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Product Details

  • ISBN-13: 9780060936174
  • Publisher: HarperCollins Publishers
  • Publication date: 5/27/2003
  • Series: Harper Perennial
  • Edition description: Reprint
  • Pages: 320
  • Product dimensions: 5.31 (w) x 8.00 (h) x 0.72 (d)

Meet the Author

Jeffrey Ford is the author of three previous story collections and eight previous novels, including the Edgar® Award-winning The Girl in the Glass and the Shirley Jackson Award-winning The Shadow Year. A former professor of writing and early American literature, Ford now writes full-time in Ohio, where he lives with his wife.

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Read an Excerpt

The Portrait of Mrs. Charbuque
A Novel

Chapter One

A Nice Bit of Work



Much to my unease, Mrs. Reed positioned herself, all evening, beneath or immediately to either side of her new portrait. She had, for this occasion, worn the same black gown and diamond necklace I had requested she wear when posing for me. Given the situation, comparisons between God's work and my own were unavoidable. I daresay the Almighty's original was found somewhat wanting in the face of my painterly revision. Whereas, in His unquestionable wisdom, He had gone for the grandiose in the formation of her nose and saw fit to leave a prominent gap between the front teeth, I had closed ranks and reduced to beautiful normalcy those aspects of her features that made her her. By using a faint shade of rose and sparing the chiaroscuro, I had added a certain youthful radiance to the tone and elasticity of her flesh, turning back the clock to but a few minutes after that earlier hour when these corresponding changes would have seemed ludicrous.

Perhaps Mrs. Reed was wholly unaware of these discrepancies or, being aware of them, believed that by standing as close to her fairer double as possible she would permanently confuse artifice and reality in the minds of her friends and family. Perhaps she was hoping for some supernatural transmutation between flesh and paint, as was the plot of Wilde's recent novel, The Portrait of Dorian Gray. Whatever the case, she appeared to be beaming with joy. As for the rest of us in attendance, we were all uneasy conspirators in a plot to ignore the truth. Thankfully, her husband had spent a small fortune on goodchampagne for the unveiling and encouraged all to drink freely.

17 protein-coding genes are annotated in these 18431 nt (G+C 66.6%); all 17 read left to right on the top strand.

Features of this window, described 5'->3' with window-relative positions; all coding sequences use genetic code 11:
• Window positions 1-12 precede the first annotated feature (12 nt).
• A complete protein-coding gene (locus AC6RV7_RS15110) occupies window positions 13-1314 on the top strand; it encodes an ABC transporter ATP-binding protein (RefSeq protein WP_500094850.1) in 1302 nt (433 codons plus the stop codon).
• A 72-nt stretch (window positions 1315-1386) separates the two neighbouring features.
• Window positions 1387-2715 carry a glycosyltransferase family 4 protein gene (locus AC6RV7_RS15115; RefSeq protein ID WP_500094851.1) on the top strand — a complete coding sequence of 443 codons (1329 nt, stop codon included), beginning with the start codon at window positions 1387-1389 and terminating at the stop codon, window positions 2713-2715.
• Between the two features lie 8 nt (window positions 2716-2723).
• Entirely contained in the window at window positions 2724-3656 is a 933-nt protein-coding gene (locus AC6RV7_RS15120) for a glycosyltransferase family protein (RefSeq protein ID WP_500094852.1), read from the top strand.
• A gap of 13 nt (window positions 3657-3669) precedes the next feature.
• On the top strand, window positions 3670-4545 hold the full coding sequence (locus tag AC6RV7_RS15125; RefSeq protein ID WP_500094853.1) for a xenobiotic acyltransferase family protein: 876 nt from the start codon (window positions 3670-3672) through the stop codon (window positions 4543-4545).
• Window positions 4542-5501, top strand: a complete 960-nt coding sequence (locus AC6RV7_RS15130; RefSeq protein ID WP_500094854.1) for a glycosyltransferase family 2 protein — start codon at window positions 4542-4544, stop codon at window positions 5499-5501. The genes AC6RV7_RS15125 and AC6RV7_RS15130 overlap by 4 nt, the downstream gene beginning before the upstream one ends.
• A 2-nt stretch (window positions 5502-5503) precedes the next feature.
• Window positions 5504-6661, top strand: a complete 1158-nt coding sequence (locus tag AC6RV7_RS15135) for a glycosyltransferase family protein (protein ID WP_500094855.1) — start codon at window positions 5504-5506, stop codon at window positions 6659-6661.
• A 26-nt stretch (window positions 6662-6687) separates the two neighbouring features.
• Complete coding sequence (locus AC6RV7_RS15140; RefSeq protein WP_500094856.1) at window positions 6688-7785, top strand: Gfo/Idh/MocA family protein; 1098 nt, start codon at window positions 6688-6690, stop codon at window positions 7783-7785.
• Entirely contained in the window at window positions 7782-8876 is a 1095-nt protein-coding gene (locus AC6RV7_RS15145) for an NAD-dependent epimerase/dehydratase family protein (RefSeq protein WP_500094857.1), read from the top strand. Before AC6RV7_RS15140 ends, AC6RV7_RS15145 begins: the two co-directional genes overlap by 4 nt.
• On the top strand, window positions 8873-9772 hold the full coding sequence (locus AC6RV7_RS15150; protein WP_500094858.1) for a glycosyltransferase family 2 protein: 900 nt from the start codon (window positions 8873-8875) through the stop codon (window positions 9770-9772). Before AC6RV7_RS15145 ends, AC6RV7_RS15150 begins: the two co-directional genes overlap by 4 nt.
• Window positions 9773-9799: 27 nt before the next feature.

Many of the fifty or so guests felt compelled to approach me and offer praise for my work, which if not for the alcohol would have left my expression a permanent wince.

"Piambo, the rendering of the goldfish in the bowl on the table next to Mrs. Reed is spectacular. I can count the very scales from here."

"The barely wilting nasturtiums in that Chinese vase behind her are so lifelike."

"No one can capture the fold of a gown as you can, and my, how the diamonds sparkle."

I politely thanked them all, knowing that in the coming year I would be doing for some of them precisely what I had done for Mrs. Reed. When I thought I was finally to be left alone, Shenz, my colleague in the fine art of portraiture, sidled up next to me. A short fellow, sporting one of those close-trimmed beards that come to a point, he was well known for an adherence to the tenets of the Pre-Raphaelites and his portraits of the lesser luminaries of the Vanderbilt clan. Hiding his impish grin behind a large cigar, he stared across the spacious parlor at the portrait.